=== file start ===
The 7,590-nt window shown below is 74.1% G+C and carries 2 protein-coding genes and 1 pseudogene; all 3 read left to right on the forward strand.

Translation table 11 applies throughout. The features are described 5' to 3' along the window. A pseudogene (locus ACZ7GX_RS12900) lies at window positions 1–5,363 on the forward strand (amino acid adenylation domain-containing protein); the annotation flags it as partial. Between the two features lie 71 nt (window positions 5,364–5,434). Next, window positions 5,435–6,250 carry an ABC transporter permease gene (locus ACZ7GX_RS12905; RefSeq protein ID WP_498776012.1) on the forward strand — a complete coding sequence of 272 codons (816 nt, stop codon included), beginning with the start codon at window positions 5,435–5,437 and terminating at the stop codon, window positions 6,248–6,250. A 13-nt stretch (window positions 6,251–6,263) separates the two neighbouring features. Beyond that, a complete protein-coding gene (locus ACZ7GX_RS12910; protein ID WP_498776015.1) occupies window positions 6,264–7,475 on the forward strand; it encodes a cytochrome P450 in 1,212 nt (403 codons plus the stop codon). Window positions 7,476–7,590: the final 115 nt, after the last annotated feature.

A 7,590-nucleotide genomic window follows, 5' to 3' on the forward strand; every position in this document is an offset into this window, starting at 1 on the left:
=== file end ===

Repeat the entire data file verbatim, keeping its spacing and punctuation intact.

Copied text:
The 7,590-nt window shown below is 74.1% G+C and carries 2 protein-coding genes and 1 pseudogene; all 3 read left to right on the forward strand.

Translation table 11 applies throughout. The features are described 5' to 3' along the window. A pseudogene (locus ACZ7GX_RS12900) lies at window positions 1–5,363 on the forward strand (amino acid adenylation domain-containing protein); the annotation flags it as partial. Between the two features lie 71 nt (window positions 5,364–5,434). Next, window positions 5,435–6,250 carry an ABC transporter permease gene (locus ACZ7GX_RS12905; RefSeq protein ID WP_498776012.1) on the forward strand — a complete coding sequence of 272 codons (816 nt, stop codon included), beginning with the start codon at window positions 5,435–5,437 and terminating at the stop codon, window positions 6,248–6,250. A 13-nt stretch (window positions 6,251–6,263) separates the two neighbouring features. Beyond that, a complete protein-coding gene (locus ACZ7GX_RS12910; protein ID WP_498776015.1) occupies window positions 6,264–7,475 on the forward strand; it encodes a cytochrome P450 in 1,212 nt (403 codons plus the stop codon). Window positions 7,476–7,590: the final 115 nt, after the last annotated feature.

A 7,590-nucleotide genomic window follows, 5' to 3' on the forward strand; every position in this document is an offset into this window, starting at 1 on the left: